问题描述:

Two expressions:

puts "String has vowels" if "This is a test".match(/[aeiou]/)

and

puts "String has vowels" if "This is a test" =~ /[aeiou]/

seem identical. Are they not? I did some testing below:

"This is a test" =~ /[aeiou]/

# => 2

"This is a test".match(/[aeiou]/)

# => MatchData "i"

So it seems like =~ gives you the position of the first match and match method gives you the first character that matches. Is this correct? They both return true and so what's the difference here?

网友答案:

They just differ on what they return if there is a match. If there is no match, both return nil.

~= returns the numerical index of the character in the string where the match started
.match returns an instance of the class MatchData

网友答案:

You're correct.

Expanding on Nobita's answer, match is less efficient if you want to just check to see if a string matches a regexp (like in your case). In that case, you should use =~. See the answer to "Fastest way to check if a string matches or not a regexp in ruby?", which contains these benchmarks:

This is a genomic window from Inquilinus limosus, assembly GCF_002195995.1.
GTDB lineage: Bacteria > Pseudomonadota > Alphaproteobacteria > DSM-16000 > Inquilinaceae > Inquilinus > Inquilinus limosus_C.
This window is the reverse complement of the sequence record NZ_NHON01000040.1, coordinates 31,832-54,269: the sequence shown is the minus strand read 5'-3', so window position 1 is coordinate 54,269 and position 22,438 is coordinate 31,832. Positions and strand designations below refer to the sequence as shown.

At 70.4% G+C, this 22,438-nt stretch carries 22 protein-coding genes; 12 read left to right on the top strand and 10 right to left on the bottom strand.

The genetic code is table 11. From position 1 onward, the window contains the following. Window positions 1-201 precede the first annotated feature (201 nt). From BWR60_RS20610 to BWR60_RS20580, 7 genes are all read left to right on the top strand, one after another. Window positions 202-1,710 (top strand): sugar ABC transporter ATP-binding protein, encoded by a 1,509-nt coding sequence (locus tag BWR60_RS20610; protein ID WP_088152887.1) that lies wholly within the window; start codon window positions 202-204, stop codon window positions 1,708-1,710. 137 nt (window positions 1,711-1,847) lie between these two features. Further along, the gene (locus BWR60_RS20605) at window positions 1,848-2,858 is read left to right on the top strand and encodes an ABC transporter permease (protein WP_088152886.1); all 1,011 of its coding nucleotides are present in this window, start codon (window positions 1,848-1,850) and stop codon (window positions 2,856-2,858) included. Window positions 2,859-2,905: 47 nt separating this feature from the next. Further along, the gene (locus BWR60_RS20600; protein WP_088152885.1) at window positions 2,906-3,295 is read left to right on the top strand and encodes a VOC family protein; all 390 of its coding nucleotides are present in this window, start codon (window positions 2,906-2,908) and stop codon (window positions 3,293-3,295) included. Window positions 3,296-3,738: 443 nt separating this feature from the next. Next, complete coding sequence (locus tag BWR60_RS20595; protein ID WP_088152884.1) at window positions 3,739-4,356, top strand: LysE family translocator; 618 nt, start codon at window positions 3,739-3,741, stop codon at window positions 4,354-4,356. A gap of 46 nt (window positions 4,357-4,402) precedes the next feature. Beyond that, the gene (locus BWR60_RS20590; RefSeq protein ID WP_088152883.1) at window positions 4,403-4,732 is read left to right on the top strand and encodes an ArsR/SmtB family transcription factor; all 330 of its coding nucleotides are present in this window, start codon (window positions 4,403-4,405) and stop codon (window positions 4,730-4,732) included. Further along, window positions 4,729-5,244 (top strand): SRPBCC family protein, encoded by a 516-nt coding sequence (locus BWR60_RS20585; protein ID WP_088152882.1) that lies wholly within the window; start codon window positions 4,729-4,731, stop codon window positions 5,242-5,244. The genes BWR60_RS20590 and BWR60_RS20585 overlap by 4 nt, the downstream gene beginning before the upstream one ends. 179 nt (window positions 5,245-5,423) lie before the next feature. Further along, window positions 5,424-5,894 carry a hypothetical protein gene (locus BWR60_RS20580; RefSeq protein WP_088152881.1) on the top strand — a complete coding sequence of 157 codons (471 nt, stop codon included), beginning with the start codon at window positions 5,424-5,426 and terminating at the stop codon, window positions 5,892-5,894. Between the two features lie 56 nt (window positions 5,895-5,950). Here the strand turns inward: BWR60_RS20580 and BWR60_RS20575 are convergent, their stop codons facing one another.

require 'benchmark'

"test123" =~ /1/
=> 4
Benchmark.measure{ 1000000.times { "test123" =~ /1/ } }
=>   0.610000   0.000000   0.610000 (  0.578133)

...

irb(main):019:0> "test123".match(/1/)
=> #<MatchData "1">
Benchmark.measure{ 1000000.times { "test123".match(/1/) } }
=>   1.703000   0.000000   1.703000 (  1.578146)

So, in this case, =~ is a little less than three times faster than match

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